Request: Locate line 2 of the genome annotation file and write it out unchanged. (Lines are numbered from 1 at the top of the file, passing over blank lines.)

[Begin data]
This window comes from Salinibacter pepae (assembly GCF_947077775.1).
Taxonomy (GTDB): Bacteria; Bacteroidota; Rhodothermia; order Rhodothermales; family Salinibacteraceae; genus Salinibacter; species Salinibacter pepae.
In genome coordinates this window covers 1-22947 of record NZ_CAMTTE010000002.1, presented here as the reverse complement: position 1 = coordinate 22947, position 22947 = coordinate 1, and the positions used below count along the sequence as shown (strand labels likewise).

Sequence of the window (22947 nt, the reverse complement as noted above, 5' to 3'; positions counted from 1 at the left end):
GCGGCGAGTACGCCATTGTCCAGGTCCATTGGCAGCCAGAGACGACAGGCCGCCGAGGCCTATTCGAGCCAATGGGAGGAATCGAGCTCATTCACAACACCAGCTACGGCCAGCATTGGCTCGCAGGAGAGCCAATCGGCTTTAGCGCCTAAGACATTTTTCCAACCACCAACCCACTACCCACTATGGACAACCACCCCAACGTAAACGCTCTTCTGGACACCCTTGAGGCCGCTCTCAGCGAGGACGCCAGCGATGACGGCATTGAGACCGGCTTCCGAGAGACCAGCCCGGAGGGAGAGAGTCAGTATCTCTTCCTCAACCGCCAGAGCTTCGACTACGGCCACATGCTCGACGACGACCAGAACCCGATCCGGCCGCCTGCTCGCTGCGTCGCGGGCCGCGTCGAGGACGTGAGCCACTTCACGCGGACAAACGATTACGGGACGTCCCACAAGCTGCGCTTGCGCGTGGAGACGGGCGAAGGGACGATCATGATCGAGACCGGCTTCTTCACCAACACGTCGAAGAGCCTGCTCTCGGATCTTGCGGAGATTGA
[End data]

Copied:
Taxonomy (GTDB): Bacteria; Bacteroidota; Rhodothermia; order Rhodothermales; family Salinibacteraceae; genus Salinibacter; species Salinibacter pepae.